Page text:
Yet, despite all the differences, both buses are vehicles of communalism. As Turner suggests, they carry elites eager to distance themselves from the reigning culture, to define themselves as members of a select and separate society that is a model for the superior society of the future. The existing culture is too corrupt, too far gone, to be reformed from within. You have to escape it in order to rebuild it. You have to start over. You have to get on the bus.
“Migration to North America was self-selective,” observed Timothy Leary in Musings on Human Metamorphosis. “The Pilgrim mothers and fathers fled from England to Holland, mortgaged their possessions, and sailed the Mayflower, because they wanted a place to live out the kooky, freaky reality that they collectively shared. And there’s no question the experiment is a success. Americans are freer than Europeans, and Westerners are a new species evolving away from Americans.” Having bumped up against the Pacific, the next step for those Westerners—i.e., Californians—would be to rocket off into the heavens to set up an experimental “mini-world” in outer space. “Within ten years after initiating space migration,” Leary wrote, “a group of a thousand people will be able to get together cooperatively and build a new mini-world cheaper than they could buy individual homes down here. When you’ve got new ideas you can’t hang around the old hive.”
During the seventies, Leary had plenty of company in calling for the establishment of elite experimental colonies beyond the bounds of established society. Buckminster Fuller, Gerard O’Neill, and Jerry Brown, among others, argued for the necessity of expanding the American frontier to create zones of technological and social experimentation where innovation could proceed unhampered by outdated laws and traditions. The migration of the self-selecting elite would eventually help the more timid who chose to stay behind, Leary argued, as it “allows for new experiments—technological, political, and social—in a new ecological niche far from the home hive.”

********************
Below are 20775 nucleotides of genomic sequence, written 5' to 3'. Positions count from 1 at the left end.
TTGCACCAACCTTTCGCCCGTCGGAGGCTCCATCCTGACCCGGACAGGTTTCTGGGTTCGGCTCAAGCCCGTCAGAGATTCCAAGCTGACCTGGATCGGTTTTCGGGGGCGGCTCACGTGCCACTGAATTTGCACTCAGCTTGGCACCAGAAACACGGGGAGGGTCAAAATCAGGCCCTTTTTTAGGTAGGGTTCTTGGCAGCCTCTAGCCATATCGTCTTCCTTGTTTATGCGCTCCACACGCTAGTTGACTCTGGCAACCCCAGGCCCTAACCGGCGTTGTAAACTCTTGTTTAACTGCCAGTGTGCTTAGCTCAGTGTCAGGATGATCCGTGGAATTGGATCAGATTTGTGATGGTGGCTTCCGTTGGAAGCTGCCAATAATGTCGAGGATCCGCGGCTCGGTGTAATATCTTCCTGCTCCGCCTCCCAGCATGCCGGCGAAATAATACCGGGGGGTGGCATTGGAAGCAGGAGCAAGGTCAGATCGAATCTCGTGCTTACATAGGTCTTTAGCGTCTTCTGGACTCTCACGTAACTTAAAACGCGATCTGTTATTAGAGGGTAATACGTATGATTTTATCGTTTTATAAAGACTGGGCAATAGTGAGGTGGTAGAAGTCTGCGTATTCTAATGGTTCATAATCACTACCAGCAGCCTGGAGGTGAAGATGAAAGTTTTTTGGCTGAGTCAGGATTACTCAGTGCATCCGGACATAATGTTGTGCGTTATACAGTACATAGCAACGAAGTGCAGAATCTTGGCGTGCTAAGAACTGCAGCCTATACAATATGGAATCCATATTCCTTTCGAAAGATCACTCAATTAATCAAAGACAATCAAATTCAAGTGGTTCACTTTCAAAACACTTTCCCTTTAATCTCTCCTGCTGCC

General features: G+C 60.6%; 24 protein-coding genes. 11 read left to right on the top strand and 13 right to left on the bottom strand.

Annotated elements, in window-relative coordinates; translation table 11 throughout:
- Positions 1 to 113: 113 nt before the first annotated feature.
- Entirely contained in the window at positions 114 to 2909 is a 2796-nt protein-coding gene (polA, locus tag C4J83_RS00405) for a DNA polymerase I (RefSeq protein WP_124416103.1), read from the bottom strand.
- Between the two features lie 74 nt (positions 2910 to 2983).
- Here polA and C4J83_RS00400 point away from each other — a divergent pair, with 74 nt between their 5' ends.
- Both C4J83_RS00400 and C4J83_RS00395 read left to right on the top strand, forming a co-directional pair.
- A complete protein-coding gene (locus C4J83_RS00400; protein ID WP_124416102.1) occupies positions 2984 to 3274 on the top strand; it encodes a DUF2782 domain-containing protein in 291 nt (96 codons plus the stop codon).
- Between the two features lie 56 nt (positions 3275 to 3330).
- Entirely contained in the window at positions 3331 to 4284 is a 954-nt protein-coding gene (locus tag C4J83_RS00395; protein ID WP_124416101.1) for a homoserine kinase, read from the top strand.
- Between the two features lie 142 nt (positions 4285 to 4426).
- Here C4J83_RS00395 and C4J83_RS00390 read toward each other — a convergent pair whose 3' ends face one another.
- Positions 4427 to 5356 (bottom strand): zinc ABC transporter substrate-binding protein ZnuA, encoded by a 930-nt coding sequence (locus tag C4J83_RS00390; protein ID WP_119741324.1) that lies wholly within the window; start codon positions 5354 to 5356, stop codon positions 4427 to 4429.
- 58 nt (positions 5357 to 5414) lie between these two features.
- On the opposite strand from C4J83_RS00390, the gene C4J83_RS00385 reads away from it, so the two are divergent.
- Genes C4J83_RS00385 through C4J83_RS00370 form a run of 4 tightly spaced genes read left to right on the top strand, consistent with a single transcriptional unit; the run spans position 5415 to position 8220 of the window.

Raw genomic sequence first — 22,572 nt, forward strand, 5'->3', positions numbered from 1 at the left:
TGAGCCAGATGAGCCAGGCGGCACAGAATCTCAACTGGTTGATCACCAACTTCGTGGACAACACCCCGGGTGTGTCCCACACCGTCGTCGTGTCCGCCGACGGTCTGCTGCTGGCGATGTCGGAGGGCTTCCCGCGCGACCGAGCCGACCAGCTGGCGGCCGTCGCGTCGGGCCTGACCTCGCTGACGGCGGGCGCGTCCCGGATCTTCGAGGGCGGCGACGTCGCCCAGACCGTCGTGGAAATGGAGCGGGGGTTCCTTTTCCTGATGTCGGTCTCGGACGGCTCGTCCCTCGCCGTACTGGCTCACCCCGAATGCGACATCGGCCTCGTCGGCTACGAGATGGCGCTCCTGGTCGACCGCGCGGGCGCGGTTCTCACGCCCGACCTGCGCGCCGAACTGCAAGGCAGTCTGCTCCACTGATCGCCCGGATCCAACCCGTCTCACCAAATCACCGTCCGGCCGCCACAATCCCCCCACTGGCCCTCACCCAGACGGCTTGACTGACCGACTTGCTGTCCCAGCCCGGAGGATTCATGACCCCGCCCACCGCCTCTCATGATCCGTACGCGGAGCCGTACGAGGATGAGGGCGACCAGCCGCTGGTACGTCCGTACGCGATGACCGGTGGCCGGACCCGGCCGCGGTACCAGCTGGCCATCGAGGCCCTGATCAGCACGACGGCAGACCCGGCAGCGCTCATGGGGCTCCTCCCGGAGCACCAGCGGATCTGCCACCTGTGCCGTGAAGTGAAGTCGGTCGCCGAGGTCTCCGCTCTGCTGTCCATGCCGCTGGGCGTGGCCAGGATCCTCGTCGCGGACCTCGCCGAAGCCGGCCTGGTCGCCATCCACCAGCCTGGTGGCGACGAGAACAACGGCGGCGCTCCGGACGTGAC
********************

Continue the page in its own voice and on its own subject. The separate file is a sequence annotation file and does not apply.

That idea, scrubbed of its psychedelic origins, has today become the bedrock of Silicon Valley utopianism.
“I mean, the laws when we went public were 50 years old. Law can’t be right if it’s 50 years old. Like, it’s before the Internet. … Maybe we should set aside some small part of the world, you know, like going to Burning Man, for example. Which I’m sure many of you have been to. Yeah, a few Burners out there. That’s an environment where people try out different things, but not everybody has to go. And I think that’s a great thing, too. I think as technologists we should have some safe places where we can try out some new things and figure out: What is the effect on society? What’s the effect on people? Without having to deploy it into the normal world. And people who like those kinds of things can go there and experience that.” —Larry Page
Entrepreneurs like Jeff Bezos and Elon Musk dream of establishing Learyesque space colonies, celestial Burning Mans. Peter Thiel is slightly more down to earth. His Seasteading Institute hopes to set up floating technology incubation colonies on the ocean. “If you can start a new business, why can you not start a new country?” he says. “The reason the seasteading question’s been so interesting is that a lot of people do think that we can do much better as a society. And if you run the thought experiment — could we be doing things better in our society? — people may disagree on the particulars, but an awful lot of people think things can be done dramatically better.” The institute has even come up with a nifty retelling of history to explain how its colonies will, in short order, raise the poor out of slums and into luxury high-rises: